The fight of activists in Mexico against the extinction of the jaguar

The fight of activists in Mexico against the extinction of the jaguar

After two years in that area with minimal human interaction, they plan to release the pups into the wild. Cats bred in captivity that have human contact or those rescued from the exotic pet trade cannot be released.

Rescuers hope that the released jaguars will reproduce in the wild, boosting local populations decimated by deforestation, poaching and fragmentation of their habitats.

The largest and most powerful feline in the Americas, once deified by pre-Hispanic civilizations, is in danger of extinction. In Mexico there are some 4,700 specimens left in the wild, according to a census published last year.

Launched a year ago with help from Italian chocolate maker Ferrero, Reino Animal’s jaguar sanctuary now houses seven jaguars in 5,000 square meters, including a recent 1,000-square-meter expansion for its “wild breeding” project. .

Some of these animals suffered mistreatment when they were kept as exotic pets. Their teeth were filed down, their claws removed, and the nerves in their front legs burned to prevent them from growing back.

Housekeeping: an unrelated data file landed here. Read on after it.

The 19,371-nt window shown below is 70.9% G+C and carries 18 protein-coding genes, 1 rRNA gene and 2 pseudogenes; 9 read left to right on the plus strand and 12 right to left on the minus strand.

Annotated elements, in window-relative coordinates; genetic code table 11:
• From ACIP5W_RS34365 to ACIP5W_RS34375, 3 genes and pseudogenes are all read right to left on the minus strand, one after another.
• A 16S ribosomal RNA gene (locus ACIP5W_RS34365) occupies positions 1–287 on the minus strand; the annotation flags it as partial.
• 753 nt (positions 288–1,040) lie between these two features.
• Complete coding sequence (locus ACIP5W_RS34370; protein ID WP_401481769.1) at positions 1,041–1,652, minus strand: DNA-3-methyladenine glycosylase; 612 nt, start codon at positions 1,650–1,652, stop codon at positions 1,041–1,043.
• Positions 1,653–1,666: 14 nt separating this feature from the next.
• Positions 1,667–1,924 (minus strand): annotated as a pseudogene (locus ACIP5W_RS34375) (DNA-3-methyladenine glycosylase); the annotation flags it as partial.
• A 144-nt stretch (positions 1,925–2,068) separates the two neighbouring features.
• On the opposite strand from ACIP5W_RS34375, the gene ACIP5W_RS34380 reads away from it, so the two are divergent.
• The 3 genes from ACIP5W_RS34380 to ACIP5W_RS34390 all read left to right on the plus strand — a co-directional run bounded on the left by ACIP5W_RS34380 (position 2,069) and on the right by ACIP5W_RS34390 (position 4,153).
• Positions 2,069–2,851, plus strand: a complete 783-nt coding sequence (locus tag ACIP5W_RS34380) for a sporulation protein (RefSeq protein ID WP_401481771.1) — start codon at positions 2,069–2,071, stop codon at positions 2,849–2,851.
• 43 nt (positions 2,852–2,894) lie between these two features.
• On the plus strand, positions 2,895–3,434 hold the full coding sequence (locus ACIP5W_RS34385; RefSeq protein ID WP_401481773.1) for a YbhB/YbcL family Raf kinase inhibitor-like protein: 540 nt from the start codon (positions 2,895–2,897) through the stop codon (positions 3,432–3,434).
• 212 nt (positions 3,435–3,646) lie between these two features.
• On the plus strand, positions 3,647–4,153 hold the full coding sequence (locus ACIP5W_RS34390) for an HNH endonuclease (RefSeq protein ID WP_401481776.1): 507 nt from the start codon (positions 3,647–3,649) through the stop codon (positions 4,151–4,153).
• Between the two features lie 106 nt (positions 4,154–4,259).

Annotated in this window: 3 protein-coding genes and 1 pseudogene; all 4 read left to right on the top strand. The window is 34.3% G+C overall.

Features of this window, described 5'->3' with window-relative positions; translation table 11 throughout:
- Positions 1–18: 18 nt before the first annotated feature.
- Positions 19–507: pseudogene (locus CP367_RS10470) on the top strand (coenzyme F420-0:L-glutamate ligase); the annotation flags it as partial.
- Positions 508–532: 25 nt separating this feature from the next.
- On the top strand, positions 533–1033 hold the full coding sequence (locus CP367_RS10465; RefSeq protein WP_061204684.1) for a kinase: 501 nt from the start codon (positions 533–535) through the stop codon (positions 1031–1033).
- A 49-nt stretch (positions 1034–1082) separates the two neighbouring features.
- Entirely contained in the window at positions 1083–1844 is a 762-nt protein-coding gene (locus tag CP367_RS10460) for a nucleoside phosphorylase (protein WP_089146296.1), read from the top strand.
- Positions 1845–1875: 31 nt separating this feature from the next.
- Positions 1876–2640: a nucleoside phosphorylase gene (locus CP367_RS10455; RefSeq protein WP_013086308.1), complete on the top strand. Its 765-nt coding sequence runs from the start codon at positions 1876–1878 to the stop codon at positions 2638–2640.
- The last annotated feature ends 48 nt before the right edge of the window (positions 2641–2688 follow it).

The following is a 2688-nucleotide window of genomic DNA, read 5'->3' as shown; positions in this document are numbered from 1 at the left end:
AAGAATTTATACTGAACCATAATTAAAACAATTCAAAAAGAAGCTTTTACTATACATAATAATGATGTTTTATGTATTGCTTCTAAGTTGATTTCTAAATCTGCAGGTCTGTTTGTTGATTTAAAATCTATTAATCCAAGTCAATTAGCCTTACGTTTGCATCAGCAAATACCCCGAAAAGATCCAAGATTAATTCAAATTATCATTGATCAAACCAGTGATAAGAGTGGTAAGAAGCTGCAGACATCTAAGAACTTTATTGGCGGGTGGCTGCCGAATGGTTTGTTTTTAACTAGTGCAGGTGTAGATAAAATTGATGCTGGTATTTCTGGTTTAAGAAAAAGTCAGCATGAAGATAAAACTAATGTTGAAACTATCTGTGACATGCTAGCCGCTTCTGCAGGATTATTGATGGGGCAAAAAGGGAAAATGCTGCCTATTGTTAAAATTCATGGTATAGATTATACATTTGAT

Much of the illegal trafficking of wild animals in Mexico takes place through social networks, according to environmental activists, who have denounced what they call lax regulation that threatens species in one of the most biodiverse countries in the world.

Maintaining each jaguar costs Reino Animal about 40,000 pesos ($2,080) a month, which they meet through tourism and a partnership with Ferrero.

“In the new section, the jaguars will develop as wild an upbringing as possible,” said the director of Animal Kingdom, Ithiel Berrum.



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